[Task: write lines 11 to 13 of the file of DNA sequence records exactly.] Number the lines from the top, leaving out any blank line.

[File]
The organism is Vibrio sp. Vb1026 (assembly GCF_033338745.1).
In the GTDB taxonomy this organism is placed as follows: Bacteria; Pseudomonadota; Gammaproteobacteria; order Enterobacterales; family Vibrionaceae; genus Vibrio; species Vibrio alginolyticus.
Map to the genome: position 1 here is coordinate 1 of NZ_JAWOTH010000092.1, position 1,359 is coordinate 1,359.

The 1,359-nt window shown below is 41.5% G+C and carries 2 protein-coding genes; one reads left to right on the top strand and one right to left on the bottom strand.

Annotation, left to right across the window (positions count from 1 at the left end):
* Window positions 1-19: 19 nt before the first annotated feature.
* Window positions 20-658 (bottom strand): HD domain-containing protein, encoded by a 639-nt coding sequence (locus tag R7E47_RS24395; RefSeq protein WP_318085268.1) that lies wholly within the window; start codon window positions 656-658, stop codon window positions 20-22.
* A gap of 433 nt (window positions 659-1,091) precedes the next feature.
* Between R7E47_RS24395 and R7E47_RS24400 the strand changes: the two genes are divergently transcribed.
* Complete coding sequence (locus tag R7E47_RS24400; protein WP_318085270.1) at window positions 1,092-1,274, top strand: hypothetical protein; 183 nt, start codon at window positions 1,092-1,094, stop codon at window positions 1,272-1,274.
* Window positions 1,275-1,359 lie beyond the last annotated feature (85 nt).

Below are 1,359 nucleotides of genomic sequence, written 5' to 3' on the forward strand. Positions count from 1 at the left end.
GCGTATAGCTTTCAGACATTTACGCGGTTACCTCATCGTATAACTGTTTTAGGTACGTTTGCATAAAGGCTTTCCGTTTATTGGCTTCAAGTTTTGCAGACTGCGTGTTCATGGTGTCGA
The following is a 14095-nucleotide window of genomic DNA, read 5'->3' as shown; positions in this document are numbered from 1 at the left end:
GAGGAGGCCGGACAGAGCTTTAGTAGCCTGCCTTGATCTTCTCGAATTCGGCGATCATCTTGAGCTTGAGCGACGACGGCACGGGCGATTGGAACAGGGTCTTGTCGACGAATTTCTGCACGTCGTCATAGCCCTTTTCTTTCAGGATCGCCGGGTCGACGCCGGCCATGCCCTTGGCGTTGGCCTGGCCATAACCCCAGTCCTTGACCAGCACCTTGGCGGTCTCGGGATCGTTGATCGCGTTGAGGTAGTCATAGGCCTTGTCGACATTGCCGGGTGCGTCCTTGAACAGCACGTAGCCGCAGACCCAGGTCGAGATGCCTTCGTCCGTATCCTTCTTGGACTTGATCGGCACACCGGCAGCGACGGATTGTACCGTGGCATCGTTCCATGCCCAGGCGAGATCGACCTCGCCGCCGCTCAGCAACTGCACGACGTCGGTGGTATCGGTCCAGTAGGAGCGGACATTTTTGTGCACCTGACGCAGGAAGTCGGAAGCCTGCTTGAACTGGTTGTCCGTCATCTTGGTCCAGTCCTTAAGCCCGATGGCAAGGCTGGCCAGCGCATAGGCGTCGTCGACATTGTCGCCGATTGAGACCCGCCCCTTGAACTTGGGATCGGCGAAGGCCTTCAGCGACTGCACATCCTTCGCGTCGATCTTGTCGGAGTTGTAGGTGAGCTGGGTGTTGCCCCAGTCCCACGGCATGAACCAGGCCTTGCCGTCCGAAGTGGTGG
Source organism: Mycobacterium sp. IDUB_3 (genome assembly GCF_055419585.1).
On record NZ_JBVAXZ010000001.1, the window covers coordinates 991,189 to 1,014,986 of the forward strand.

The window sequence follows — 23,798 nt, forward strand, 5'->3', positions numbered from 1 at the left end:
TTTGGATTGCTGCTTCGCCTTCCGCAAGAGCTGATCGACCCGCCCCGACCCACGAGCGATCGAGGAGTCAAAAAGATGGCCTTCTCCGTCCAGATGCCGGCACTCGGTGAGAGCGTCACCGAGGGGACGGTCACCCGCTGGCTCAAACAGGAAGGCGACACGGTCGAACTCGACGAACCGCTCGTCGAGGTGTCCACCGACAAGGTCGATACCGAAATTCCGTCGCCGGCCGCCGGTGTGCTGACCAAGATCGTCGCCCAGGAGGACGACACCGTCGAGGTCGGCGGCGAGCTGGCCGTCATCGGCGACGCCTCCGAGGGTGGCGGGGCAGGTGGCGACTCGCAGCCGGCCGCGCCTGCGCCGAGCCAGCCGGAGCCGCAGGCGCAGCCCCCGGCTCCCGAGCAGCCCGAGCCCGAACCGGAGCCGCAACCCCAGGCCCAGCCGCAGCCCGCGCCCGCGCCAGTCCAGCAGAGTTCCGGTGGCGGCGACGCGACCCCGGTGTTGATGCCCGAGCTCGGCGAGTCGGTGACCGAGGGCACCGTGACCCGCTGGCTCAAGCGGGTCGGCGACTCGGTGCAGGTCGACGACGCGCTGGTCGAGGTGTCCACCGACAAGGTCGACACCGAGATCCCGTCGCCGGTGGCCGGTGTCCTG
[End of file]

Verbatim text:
* Window positions 1,275-1,359 lie beyond the last annotated feature (85 nt).

Below are 1,359 nucleotides of genomic sequence, written 5' to 3' on the forward strand. Positions count from 1 at the left end.
GCGTATAGCTTTCAGACATTTACGCGGTTACCTCATCGTATAACTGTTTTAGGTACGTTTGCATAAAGGCTTTCCGTTTATTGGCTTCAAGTTTTGCAGACTGCGTGTTCATGGTGTCGA